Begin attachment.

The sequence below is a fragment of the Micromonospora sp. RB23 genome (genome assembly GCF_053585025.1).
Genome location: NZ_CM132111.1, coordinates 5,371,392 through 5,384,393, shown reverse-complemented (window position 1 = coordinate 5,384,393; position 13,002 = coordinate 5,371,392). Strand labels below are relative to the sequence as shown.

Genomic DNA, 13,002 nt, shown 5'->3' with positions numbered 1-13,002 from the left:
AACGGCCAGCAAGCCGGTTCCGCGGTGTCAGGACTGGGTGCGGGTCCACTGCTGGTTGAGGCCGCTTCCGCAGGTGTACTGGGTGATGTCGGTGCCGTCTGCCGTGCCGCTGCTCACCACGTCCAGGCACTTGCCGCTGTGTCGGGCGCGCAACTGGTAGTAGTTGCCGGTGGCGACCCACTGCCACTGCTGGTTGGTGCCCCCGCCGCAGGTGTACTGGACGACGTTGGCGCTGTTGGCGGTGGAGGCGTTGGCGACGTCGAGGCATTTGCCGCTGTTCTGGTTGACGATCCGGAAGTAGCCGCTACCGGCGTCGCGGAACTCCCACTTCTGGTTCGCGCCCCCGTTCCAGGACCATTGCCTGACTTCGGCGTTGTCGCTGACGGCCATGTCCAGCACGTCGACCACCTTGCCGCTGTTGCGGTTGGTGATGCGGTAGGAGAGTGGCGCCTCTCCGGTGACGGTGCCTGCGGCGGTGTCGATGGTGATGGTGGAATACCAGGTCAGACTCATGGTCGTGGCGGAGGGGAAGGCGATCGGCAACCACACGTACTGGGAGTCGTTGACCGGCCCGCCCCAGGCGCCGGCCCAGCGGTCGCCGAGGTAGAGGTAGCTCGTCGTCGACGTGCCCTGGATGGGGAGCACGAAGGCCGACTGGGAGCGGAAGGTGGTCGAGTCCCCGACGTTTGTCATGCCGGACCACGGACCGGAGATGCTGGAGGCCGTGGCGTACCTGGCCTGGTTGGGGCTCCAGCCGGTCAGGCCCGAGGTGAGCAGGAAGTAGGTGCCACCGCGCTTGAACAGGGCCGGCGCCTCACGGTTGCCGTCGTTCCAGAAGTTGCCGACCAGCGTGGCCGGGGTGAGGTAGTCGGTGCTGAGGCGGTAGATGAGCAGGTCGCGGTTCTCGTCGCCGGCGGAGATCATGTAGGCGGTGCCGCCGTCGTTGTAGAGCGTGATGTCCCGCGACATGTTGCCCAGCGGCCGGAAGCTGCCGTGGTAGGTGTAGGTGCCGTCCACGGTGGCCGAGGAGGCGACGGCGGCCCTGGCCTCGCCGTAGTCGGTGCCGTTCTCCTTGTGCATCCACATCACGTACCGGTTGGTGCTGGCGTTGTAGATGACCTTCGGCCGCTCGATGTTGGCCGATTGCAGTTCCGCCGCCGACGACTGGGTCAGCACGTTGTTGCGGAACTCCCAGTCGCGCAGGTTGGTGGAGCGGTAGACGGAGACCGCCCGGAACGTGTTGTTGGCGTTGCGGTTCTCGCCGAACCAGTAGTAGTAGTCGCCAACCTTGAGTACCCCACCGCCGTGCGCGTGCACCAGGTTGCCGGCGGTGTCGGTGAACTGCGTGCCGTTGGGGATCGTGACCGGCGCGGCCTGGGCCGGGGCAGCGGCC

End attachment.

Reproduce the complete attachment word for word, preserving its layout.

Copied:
The sequence below is a fragment of the Micromonospora sp. RB23 genome (genome assembly GCF_053585025.1).
Genome location: NZ_CM132111.1, coordinates 5,371,392 through 5,384,393, shown reverse-complemented (window position 1 = coordinate 5,384,393; position 13,002 = coordinate 5,371,392). Strand labels below are relative to the sequence as shown.

Genomic DNA, 13,002 nt, shown 5'->3' with positions numbered 1-13,002 from the left:
AACGGCCAGCAAGCCGGTTCCGCGGTGTCAGGACTGGGTGCGGGTCCACTGCTGGTTGAGGCCGCTTCCGCAGGTGTACTGGGTGATGTCGGTGCCGTCTGCCGTGCCGCTGCTCACCACGTCCAGGCACTTGCCGCTGTGTCGGGCGCGCAACTGGTAGTAGTTGCCGGTGGCGACCCACTGCCACTGCTGGTTGGTGCCCCCGCCGCAGGTGTACTGGACGACGTTGGCGCTGTTGGCGGTGGAGGCGTTGGCGACGTCGAGGCATTTGCCGCTGTTCTGGTTGACGATCCGGAAGTAGCCGCTACCGGCGTCGCGGAACTCCCACTTCTGGTTCGCGCCCCCGTTCCAGGACCATTGCCTGACTTCGGCGTTGTCGCTGACGGCCATGTCCAGCACGTCGACCACCTTGCCGCTGTTGCGGTTGGTGATGCGGTAGGAGAGTGGCGCCTCTCCGGTGACGGTGCCTGCGGCGGTGTCGATGGTGATGGTGGAATACCAGGTCAGACTCATGGTCGTGGCGGAGGGGAAGGCGATCGGCAACCACACGTACTGGGAGTCGTTGACCGGCCCGCCCCAGGCGCCGGCCCAGCGGTCGCCGAGGTAGAGGTAGCTCGTCGTCGACGTGCCCTGGATGGGGAGCACGAAGGCCGACTGGGAGCGGAAGGTGGTCGAGTCCCCGACGTTTGTCATGCCGGACCACGGACCGGAGATGCTGGAGGCCGTGGCGTACCTGGCCTGGTTGGGGCTCCAGCCGGTCAGGCCCGAGGTGAGCAGGAAGTAGGTGCCACCGCGCTTGAACAGGGCCGGCGCCTCACGGTTGCCGTCGTTCCAGAAGTTGCCGACCAGCGTGGCCGGGGTGAGGTAGTCGGTGCTGAGGCGGTAGATGAGCAGGTCGCGGTTCTCGTCGCCGGCGGAGATCATGTAGGCGGTGCCGCCGTCGTTGTAGAGCGTGATGTCCCGCGACATGTTGCCCAGCGGCCGGAAGCTGCCGTGGTAGGTGTAGGTGCCGTCCACGGTGGCCGAGGAGGCGACGGCGGCCCTGGCCTCGCCGTAGTCGGTGCCGTTCTCCTTGTGCATCCACATCACGTACCGGTTGGTGCTGGCGTTGTAGATGACCTTCGGCCGCTCGATGTTGGCCGATTGCAGTTCCGCCGCCGACGACTGGGTCAGCACGTTGTTGCGGAACTCCCAGTCGCGCAGGTTGGTGGAGCGGTAGACGGAGACCGCCCGGAACGTGTTGTTGGCGTTGCGGTTCTCGCCGAACCAGTAGTAGTAGTCGCCAACCTTGAGTACCCCACCGCCGTGCGCGTGCACCAGGTTGCCGGCGGTGTCGGTGAACTGCGTGCCGTTGGGGATCGTGACCGGCGCGGCCTGGGCCGGGGCAGCGGCC